Revisions

A snap’s revision is a number assigned automatically by the Snap Store with each snap upload, giving each snap binary a unique identity within, and across, its channels.

The revision number increments with each new upload. But this number is arbitrary, and only used to differentiate between uploads.

Neither the revision number (nor its version) enforce an order of release. The local system will attempt to install whatever snap is recommended by the publisher in the channel being tracked.


Viewing revision numbers

The output to snap info <snapname> includes the revision number for each snap in each track and channel as a number in brackets after the publishing date:

channels:
  latest/stable:    2.59.4                 2023-05-31 (19361) 55MB -
  latest/candidate: 2.59.5                 2023-06-09 (19457) 55MB -
  latest/beta:      2.59.5                 2023-05-27 (19457) 55MB -
  latest/edge:      2.59.5+git955.gc9310cc 2023-06-13 (19535) 42MB -
installed:          2.59.1+git798.g5f761c7            (19131) 42MB snapd

In the above example output, the latest/edge snap has a revision of 19535 and is the most recent published revision of the snap. If the snap is installed, the final line of snap info output includes the installed revision (19131, above).

The snap list command includes a column for each installed snap’s revision number, labelled Rev:

Name         Version  Rev    Tracking       Publisher             Notes
alacritty    0.8.0    46     latest/stable  snapcrafters✪         classic
blender      3.5.0    3486   latest/stable  blenderfoundation✓    classic
chromium     112.0    2424   latest/stable  canonical✓            -
ffmpeg       4.3.1    1286   latest/stable  snapcrafters✪         -

Revision package management

The Snap Store caches several older revisions of every snap, as does the local system. By default, 2 revisions are stored locally, while Ubuntu Core systems store 3. These defaults can be changed with the refresh-retain system option.

The snap install, refresh and download commands can operate on these available revisions with an optional --revision argument.

snap <command> <snap-name> --revision <revision-number>

To install revision number 27 of the hello-world snap, for example, run the following command:

$ snap install hello-world --revision 27
hello-world 6.3 from Canonical✓ installed

The hello-world snap could be refreshed to revision number 28 with the following command:

$ snap refresh hello-world --revision 28
hello-world 6.3 from Canonical✓ refreshed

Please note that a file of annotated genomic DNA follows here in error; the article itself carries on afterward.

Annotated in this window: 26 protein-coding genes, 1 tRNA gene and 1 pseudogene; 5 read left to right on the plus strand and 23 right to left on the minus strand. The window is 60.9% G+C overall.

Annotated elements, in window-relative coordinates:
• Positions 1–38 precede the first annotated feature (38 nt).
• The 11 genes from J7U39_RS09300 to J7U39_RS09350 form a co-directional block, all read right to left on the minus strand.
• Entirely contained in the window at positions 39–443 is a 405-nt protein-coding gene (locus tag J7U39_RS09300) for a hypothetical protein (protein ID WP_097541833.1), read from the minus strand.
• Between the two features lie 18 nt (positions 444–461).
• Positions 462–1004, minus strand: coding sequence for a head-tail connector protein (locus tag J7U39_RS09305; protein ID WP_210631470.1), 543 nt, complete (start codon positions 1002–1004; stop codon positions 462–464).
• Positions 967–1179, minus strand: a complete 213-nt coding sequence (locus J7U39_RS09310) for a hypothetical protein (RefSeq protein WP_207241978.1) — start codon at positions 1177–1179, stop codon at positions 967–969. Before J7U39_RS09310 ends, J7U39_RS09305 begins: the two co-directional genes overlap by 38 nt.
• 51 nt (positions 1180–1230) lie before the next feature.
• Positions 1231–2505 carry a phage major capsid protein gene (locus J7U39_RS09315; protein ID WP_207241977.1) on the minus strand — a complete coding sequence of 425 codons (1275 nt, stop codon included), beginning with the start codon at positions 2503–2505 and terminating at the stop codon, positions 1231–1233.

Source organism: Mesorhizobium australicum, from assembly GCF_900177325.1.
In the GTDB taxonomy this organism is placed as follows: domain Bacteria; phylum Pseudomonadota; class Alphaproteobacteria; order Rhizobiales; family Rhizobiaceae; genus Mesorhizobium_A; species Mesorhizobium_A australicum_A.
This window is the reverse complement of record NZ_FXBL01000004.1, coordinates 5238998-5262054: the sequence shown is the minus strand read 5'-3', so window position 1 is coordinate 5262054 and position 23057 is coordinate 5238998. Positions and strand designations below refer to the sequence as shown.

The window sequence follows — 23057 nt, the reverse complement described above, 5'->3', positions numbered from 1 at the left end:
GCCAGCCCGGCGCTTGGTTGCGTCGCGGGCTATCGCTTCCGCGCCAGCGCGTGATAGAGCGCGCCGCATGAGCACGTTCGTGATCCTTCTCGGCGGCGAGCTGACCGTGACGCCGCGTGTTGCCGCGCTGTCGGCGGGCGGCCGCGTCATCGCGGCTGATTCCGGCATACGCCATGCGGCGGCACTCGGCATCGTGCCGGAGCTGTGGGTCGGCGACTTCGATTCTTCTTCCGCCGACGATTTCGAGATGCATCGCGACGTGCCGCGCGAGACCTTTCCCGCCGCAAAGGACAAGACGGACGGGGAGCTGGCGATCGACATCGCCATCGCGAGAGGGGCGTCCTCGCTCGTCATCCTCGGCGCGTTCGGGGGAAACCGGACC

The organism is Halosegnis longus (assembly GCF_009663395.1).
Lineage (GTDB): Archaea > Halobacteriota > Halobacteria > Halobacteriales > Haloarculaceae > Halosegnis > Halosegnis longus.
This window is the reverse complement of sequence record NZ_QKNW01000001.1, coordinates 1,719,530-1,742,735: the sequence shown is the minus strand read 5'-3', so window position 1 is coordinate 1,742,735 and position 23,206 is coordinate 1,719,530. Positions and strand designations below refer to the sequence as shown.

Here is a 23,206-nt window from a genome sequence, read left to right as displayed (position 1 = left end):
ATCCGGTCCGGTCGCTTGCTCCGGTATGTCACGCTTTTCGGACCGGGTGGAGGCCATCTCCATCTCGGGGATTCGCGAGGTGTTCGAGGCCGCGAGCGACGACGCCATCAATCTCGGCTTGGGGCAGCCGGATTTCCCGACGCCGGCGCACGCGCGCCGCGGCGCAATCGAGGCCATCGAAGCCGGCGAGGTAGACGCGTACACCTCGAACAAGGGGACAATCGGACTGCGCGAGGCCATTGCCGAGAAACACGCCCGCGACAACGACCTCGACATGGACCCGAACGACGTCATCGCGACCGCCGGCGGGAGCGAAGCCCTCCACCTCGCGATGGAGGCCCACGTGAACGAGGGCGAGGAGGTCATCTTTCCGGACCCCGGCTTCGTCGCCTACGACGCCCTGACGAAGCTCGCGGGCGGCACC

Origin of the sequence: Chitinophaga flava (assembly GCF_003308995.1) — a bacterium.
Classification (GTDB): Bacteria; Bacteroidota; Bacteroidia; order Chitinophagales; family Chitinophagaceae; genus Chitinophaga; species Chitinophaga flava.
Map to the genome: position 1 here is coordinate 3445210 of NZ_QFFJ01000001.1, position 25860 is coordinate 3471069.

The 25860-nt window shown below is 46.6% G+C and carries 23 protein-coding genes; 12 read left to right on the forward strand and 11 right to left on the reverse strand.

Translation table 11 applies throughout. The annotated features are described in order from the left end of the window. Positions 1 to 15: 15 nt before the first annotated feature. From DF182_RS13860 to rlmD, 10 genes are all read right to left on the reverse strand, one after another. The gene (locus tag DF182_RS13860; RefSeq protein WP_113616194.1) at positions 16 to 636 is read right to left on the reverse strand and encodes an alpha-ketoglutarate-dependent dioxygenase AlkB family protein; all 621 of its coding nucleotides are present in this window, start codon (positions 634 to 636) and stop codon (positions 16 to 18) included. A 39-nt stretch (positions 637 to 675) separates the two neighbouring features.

The revision number of the snap being operated upon will appear in the output during these operations.

Release management details how a snap developer can publish or promote specific revisions of their snap.

Data management

The revision identity is used as a reference for revision-specific data. As described in Data locations, revision-specific data for a snap is stored in a either system-wide location, or a user-specific home location:

  • SNAP_ DATA: /var/snap/<snap name>/<revision number>
    This location is also used to store data, mostly information utilised by background application and services, for logging, and other tasks that require persistence between snap launches.

  • SNAP_USER_DATA : /home/<username>/snap/<snap name>/<revision>
    This location contains any user data that the snap writes to its own home. This is in contrast to what the Linux user would consider their home, although the location itself will be in the user’s home directory.

    It is important to note this distinction, because it can be useful, and even important when users decide to perform maintenance operations with their snaps (like removal). By default, every snap will use a symlink current , pointing to the latest available revision.

When you move from one revision to the next, the revision-specific contents of SNAP_DATA and SNAP_USER_DATA are copied into new directories for the new revision. This includes moving from a higher revision number to a lower revision number (because revision numbers are arbitrary).

Revision-specific directories are retained inline with the refresh-retain system option.

Other than the contents of the common directories, a Snapshot stores only the data associated with the currently installed revision. See What a snapshot stores for more details.


Last updated 1 year, 6 days ago.